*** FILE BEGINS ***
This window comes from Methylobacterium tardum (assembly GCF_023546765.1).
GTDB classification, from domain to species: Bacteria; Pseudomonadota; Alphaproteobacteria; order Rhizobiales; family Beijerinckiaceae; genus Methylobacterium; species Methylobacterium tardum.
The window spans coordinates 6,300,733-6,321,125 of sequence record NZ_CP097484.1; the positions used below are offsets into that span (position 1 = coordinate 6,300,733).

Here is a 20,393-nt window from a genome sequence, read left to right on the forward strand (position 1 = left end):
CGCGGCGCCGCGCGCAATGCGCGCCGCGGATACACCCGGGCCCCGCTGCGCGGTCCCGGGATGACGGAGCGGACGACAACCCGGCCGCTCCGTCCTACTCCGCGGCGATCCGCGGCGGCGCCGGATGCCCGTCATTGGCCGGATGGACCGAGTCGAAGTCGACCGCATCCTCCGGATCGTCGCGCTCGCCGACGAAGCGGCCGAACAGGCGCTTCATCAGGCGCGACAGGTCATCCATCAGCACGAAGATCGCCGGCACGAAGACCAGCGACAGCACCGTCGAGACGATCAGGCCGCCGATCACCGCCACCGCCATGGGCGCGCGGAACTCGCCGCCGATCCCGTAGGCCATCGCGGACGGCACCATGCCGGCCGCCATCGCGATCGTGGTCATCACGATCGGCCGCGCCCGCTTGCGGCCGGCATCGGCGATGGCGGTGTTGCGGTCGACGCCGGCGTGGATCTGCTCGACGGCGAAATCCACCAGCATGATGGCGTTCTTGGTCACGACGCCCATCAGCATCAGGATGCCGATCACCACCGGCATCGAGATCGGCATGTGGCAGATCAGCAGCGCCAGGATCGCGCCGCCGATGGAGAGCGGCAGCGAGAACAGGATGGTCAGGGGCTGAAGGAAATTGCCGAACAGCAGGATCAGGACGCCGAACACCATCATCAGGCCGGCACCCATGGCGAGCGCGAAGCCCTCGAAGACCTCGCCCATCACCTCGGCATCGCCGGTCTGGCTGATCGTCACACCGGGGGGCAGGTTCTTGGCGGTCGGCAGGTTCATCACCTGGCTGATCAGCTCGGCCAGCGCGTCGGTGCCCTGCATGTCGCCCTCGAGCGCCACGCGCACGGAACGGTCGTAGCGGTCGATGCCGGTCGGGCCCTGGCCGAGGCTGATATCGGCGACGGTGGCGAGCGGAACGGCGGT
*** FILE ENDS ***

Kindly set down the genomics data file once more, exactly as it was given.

This window comes from Methylobacterium tardum (assembly GCF_023546765.1).
GTDB classification, from domain to species: Bacteria; Pseudomonadota; Alphaproteobacteria; order Rhizobiales; family Beijerinckiaceae; genus Methylobacterium; species Methylobacterium tardum.
The window spans coordinates 6,300,733-6,321,125 of sequence record NZ_CP097484.1; the positions used below are offsets into that span (position 1 = coordinate 6,300,733).

Here is a 20,393-nt window from a genome sequence, read left to right on the forward strand (position 1 = left end):
CGCGGCGCCGCGCGCAATGCGCGCCGCGGATACACCCGGGCCCCGCTGCGCGGTCCCGGGATGACGGAGCGGACGACAACCCGGCCGCTCCGTCCTACTCCGCGGCGATCCGCGGCGGCGCCGGATGCCCGTCATTGGCCGGATGGACCGAGTCGAAGTCGACCGCATCCTCCGGATCGTCGCGCTCGCCGACGAAGCGGCCGAACAGGCGCTTCATCAGGCGCGACAGGTCATCCATCAGCACGAAGATCGCCGGCACGAAGACCAGCGACAGCACCGTCGAGACGATCAGGCCGCCGATCACCGCCACCGCCATGGGCGCGCGGAACTCGCCGCCGATCCCGTAGGCCATCGCGGACGGCACCATGCCGGCCGCCATCGCGATCGTGGTCATCACGATCGGCCGCGCCCGCTTGCGGCCGGCATCGGCGATGGCGGTGTTGCGGTCGACGCCGGCGTGGATCTGCTCGACGGCGAAATCCACCAGCATGATGGCGTTCTTGGTCACGACGCCCATCAGCATCAGGATGCCGATCACCACCGGCATCGAGATCGGCATGTGGCAGATCAGCAGCGCCAGGATCGCGCCGCCGATGGAGAGCGGCAGCGAGAACAGGATGGTCAGGGGCTGAAGGAAATTGCCGAACAGCAGGATCAGGACGCCGAACACCATCATCAGGCCGGCACCCATGGCGAGCGCGAAGCCCTCGAAGACCTCGCCCATCACCTCGGCATCGCCGGTCTGGCTGATCGTCACACCGGGGGGCAGGTTCTTGGCGGTCGGCAGGTTCATCACCTGGCTGATCAGCTCGGCCAGCGCGTCGGTGCCCTGCATGTCGCCCTCGAGCGCCACGCGCACGGAACGGTCGTAGCGGTCGATGCCGGTCGGGCCCTGGCCGAGGCTGATATCGGCGACGGTGGCGAGCGGAACGGCGGT